The bio-augmentation solution
There are a lot of trees being planted in the name of cleaning up New Zealand’s lakes and streams. There are also chemicals like aluminium sulphate or alum being dumped into lakes to make them look clear, even if the by-product is a toxic sludge on the bottom.
A Waiheke woman believes councils and communities could do better by looking at what waterways do anyway to clean themselves up.
Claudine Kitson says bio-augmentation is widely used overseas, yet seems largely unknown in New Zealand.
She says the addition of bacterial additives to accelerate nutrient removal is one of the key approaches recommended by the North American Lake Management Association.
“I see instead a lot of work in various regions around reducing nutrient levels off farms through riparian planting and fencing off buffer zones between stand-off grounds and streams.
“There is also a lot of money being spent trying to sort out septic tanks, but it will take decades and it’s really hard to manage.”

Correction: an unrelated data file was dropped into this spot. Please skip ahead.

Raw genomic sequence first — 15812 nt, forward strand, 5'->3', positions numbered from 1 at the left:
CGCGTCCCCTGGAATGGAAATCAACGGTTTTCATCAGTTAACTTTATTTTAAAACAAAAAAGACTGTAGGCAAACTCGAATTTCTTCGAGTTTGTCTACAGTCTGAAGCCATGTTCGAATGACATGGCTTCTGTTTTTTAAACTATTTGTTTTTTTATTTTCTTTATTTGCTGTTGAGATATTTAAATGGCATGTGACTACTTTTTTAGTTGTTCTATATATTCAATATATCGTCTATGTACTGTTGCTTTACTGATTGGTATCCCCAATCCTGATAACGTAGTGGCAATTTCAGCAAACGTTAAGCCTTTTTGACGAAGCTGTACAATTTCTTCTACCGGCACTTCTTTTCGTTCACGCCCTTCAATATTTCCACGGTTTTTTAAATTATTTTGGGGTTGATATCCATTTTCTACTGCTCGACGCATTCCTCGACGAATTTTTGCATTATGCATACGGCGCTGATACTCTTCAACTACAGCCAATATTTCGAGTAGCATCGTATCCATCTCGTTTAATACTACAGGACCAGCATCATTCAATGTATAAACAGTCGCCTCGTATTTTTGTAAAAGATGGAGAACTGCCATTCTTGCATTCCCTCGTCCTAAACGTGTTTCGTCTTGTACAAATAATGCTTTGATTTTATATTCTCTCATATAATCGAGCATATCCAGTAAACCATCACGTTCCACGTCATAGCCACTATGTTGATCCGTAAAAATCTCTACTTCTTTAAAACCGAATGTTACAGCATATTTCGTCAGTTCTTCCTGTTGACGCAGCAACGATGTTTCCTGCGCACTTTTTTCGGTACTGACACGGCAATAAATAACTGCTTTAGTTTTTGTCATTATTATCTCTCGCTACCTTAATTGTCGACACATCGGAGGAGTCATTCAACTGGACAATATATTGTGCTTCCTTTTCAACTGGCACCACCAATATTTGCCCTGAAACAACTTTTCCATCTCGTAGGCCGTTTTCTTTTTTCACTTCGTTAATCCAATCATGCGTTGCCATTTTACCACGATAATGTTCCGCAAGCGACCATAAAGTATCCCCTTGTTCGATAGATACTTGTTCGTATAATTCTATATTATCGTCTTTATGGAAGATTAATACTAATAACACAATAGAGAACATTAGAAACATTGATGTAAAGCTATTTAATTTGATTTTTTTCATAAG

That time lag is an issue with many forms of diffuse pollution, the effects of which can take decades to show up.
We don’t have the time, she says, with councils having to implement the National Policy Statement for Freshwater Management by 2025.
Her company Unblok (unblok.co) has taken an agency for Eco-Fix, which is a controlled release of micro-organisms) to break down contaminants.
She says it enhances the existing microbial community in the waterway, which makes the treatment method organic, safe and ecologically sustainable as well as being in tune with Maori cultural values on water management.
“It has been proven to work really well overseas and there are decades of results. “The other thing is it is really low cost,” Kitson says. She says a draft budget for treating the lagoon at Little Oneroa on Waiheke would be $2000 for an initial shock with maintenance of about $4000 a year to refresh monthly or after heavy rain.
Bio-augmentation can even be used in sewage systems.
The small Spanish town of Villalba de los Barros, injects bacteria into its sewer pipes to start the treatment process before the waste hits its treatment plant.
It has halved the sludge normally produced by the treatment plant and made the whole system better able to cope with the seasonal increase in activity during the peak processing season for grapes and olives, which producing a fivefold increase in wastewater.
“[Bio augmentation] has been proven to work really well overseas and there are decades of results”